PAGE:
The Sirmilik National Park (English Sirmilik National Park of Canada, French Parc national du Canada Sirmilik ) includes the Bylot Island and parts of northern Baffin Island and is approximately 22,200 square kilometers is the third largest of the more than 40 national parks in Canada. His Inuktitut name meaning "place of glaciers ". The legal requirements for the creation of the national park were taken in 1999 and enshrined in the Canadian National Park Ordinance of 19 February 2001, having previously been in 1965 at the Bylot Island, a bird sanctuary was built.

  • 4.1 birds
  • 4.2 fish and marine mammals
  • 4.3 land mammals


Geographically Sirmilik National Park is divided into three parts

  • The Bylot Island,
  • The northeast of Borden Peninsula
  • And south of Pond Inlet area located between Oliver Sound and Paquet Bay.

Bylot Island

On the northeast flank of the Bylot Island, the ocean currents of the Baffin Bay and the Lancastersundes meet together and cause the formation of a long-drawn, polynya, a " place where flows can not freeze the sea, even in the harshest winters " tricuspid. This polynya (Lancaster Sound polynya ) extends from Lancaster Sound to the north and east coast of Bylot Island in Baffin Bay and to the north on the east coast of Devon Island along. It is the most important reason that the approximately 11,000 square kilometers Bylot Island, with its towering cliffs at Cape Hay in the north- west on Lancaster Sound and around the Cape Graham Moore in the southeast at the junction of Pond Inlet in Baffin Bay a paradise for birds and already as a bird sanctuary, which also includes the sea at 3,200 meters radius, was the best-known region of the National Park.

The up to 2,100 meters high mountainous Massif Central Island Bylot, which forms a part of the Arctic Cordillera, is nearly half covered with an ice cap, some flow down from the more than 500 mostly still unnamed glaciers to the sea, partly in the lowlands of the island, the lowlands, forming and dine countless waters in summer. Across the island runs from the southeast to the northwest, the mountain range in the Byam Martin Mountains. Among them is also the highest mountain peak on the island, the central Malik Mountain 2,100 meters. The coasts of the island, especially in the southeast, are predominantly characterized by steep, picket -like ascending rocks and seaward moving glaciers, but there are also flatter and crisscrossed by many glacial streams, coastlines, so portions of the northeast coast, the north-western tip and by the presence of hoodoos known southwestern coastal region.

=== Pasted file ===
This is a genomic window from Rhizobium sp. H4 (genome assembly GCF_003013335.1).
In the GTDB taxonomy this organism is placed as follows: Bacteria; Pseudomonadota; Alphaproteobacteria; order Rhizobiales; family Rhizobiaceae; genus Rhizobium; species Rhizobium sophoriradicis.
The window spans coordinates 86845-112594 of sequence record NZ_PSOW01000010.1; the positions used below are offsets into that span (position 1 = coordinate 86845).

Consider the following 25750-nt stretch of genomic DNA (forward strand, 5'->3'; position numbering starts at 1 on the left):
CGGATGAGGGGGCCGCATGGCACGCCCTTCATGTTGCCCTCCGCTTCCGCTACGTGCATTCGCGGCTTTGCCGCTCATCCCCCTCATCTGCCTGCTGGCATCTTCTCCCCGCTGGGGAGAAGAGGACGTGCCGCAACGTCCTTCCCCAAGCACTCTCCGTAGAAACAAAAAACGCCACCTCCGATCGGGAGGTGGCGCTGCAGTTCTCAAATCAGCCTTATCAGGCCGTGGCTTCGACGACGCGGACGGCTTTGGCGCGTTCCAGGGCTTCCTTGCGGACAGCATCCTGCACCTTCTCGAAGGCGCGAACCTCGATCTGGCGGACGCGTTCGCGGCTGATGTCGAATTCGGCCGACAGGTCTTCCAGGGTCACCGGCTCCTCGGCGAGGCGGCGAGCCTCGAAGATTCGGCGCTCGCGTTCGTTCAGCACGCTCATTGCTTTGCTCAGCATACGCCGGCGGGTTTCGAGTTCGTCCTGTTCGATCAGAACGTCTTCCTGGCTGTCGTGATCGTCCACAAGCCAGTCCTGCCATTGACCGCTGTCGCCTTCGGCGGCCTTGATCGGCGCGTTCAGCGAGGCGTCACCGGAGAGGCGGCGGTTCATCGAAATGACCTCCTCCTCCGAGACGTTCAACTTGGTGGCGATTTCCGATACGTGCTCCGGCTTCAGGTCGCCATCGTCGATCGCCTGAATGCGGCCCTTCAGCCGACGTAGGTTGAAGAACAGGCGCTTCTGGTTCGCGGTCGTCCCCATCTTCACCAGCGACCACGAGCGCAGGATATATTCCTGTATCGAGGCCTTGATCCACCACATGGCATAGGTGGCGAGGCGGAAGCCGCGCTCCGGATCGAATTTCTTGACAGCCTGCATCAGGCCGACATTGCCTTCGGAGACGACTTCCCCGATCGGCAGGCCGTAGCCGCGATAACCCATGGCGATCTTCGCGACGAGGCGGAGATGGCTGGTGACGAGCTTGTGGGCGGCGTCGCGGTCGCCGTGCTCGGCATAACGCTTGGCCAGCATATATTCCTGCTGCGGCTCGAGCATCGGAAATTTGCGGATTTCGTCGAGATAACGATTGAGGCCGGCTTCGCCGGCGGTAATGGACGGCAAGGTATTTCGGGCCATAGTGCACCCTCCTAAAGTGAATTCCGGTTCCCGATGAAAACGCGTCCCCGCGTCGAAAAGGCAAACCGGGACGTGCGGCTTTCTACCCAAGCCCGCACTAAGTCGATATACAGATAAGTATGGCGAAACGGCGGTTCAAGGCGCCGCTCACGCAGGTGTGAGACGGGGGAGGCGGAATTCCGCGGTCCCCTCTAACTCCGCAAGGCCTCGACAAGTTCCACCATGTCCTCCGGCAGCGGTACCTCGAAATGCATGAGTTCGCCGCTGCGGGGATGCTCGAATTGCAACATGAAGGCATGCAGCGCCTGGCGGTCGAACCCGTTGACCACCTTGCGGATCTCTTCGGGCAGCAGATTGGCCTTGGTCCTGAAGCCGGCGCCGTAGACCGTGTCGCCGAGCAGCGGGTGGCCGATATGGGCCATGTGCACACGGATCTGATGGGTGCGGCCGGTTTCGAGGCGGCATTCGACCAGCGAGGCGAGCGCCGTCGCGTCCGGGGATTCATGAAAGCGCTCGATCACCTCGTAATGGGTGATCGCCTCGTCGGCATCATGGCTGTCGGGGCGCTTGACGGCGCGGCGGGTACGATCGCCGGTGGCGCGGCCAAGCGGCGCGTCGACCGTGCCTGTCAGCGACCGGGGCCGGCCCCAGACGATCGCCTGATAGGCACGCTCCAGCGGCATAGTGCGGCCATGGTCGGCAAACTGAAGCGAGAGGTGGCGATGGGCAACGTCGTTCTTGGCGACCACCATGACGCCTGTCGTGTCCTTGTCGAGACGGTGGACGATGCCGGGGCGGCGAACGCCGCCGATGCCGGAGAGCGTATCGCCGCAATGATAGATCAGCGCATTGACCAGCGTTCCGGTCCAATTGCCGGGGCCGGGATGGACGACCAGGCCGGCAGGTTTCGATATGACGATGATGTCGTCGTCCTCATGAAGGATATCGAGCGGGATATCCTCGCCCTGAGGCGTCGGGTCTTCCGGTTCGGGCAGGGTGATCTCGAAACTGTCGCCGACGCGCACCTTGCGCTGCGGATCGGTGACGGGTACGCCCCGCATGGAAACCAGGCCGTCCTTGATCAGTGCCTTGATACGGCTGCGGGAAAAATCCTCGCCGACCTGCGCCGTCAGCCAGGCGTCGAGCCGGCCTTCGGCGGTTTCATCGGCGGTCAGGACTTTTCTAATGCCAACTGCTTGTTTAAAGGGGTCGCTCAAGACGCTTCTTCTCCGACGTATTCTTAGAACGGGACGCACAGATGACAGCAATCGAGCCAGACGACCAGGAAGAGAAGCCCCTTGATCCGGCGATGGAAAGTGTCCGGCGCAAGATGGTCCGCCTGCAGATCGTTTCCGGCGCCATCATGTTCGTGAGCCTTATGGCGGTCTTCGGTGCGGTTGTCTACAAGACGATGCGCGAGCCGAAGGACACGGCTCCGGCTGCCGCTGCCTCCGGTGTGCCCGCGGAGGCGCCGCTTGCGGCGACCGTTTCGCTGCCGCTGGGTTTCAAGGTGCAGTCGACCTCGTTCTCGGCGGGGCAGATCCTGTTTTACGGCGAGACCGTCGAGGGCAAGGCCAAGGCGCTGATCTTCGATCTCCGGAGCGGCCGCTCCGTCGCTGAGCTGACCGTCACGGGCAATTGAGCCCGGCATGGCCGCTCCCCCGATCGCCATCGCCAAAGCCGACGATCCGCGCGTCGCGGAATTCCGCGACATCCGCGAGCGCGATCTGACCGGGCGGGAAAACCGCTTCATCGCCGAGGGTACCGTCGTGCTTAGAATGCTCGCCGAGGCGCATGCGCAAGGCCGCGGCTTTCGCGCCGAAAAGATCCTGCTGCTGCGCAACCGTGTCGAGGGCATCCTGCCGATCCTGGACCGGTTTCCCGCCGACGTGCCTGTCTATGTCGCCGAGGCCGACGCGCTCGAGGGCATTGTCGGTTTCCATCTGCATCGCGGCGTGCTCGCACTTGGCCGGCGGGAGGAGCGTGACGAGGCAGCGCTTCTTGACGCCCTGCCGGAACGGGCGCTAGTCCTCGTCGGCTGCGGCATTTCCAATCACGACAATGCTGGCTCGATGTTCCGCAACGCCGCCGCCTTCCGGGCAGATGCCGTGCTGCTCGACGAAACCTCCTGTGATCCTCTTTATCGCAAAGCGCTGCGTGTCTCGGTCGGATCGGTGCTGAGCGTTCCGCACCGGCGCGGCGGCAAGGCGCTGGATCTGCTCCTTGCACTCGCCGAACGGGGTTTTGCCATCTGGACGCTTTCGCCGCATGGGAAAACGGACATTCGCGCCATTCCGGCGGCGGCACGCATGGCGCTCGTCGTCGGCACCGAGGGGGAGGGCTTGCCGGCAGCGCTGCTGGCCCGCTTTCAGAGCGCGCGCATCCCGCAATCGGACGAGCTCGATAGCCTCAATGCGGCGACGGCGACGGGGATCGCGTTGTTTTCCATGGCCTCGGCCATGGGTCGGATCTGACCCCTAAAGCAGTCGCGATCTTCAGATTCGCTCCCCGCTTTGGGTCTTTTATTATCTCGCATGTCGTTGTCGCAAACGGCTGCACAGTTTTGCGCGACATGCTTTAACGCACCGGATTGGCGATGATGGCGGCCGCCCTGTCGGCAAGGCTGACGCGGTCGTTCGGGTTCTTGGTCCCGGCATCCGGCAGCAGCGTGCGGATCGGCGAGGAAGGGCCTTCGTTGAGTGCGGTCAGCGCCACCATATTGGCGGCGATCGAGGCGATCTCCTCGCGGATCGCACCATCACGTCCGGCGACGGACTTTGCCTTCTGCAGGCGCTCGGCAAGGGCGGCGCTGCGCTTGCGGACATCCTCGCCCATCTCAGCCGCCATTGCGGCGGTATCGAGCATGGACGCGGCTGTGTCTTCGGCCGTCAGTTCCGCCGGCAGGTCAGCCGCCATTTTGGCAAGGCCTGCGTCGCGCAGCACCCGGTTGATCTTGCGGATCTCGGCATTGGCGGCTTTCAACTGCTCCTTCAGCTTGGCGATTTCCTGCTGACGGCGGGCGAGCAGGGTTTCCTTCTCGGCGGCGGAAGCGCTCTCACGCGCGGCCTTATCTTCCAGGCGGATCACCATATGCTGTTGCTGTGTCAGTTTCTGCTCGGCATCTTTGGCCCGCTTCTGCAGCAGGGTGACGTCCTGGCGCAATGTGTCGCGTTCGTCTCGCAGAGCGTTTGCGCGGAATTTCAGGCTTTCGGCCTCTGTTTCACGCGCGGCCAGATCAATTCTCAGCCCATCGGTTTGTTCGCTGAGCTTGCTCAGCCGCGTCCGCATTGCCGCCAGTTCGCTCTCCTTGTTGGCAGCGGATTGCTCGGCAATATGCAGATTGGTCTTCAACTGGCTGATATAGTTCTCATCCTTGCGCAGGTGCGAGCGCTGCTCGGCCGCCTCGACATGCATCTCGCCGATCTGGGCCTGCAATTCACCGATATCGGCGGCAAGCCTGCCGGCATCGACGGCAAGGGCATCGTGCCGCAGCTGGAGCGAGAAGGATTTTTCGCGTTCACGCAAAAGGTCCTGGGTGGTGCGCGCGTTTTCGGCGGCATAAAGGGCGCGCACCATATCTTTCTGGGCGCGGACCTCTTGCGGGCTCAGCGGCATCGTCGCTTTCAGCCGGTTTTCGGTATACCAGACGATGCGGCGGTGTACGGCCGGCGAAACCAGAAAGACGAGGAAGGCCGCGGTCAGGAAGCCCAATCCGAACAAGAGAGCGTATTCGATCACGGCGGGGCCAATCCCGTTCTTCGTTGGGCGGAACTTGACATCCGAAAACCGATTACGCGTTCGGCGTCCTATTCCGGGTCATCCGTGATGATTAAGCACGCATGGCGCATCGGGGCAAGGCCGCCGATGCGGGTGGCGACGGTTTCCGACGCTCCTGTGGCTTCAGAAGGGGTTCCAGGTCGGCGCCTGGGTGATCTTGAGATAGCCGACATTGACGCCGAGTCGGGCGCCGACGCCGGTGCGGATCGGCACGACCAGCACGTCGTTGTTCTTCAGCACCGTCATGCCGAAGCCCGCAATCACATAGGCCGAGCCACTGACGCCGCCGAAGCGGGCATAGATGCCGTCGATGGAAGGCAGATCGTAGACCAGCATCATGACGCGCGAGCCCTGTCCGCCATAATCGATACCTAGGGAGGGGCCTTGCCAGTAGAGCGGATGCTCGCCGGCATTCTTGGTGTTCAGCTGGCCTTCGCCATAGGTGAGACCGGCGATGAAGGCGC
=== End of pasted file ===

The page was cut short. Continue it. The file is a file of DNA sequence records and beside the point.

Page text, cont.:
Borden Peninsula

The Borden Peninsula is a vast plateau with a maximum elevation of about 1,380 meters; they do is indented by broad river valleys and has a bird colony on the Baillarge Bay.

Oliver Sound

The Oliver Sound in the south of Pond Inlet is a long, narrow fjord, the high cliffs and reaching up to the Paquet Bay ice and glacier region of up to 1,650 meters above sea level surrounded.

Climatic conditions

In the north of Baffin Island polar maritime climate prevails, what long means cold winters and short, cool summers. The spring does not end until mid-June, and the warmest time of the end of July, beginning of August, with average maximum temperatures of 10 ° C. The month of January as the coldest month has an average maximum temperatures of about -30 ° C. Rainfall is relatively abundant, which has a positive effect on the flora.


By evaluating many archaeological excavations can be settlement to prove, by members of the Dorset culture and the Thule culture as well as by their successors, the Inuit of the area of the National Park, more than 4,000 years. In the 17th century William Baffin and Robert Bylot penetrated to Lancaster Sound. There is also evidence that the Eclipse Sound was driven in 1820 by Europeans, first by William Edward Parry, one of the newer explorer of the Arctic. However, Scottish and American whalers should probably be shown up here before him; at any rate they were during the 19th century and early 20th century in the surrounding waters often hunting.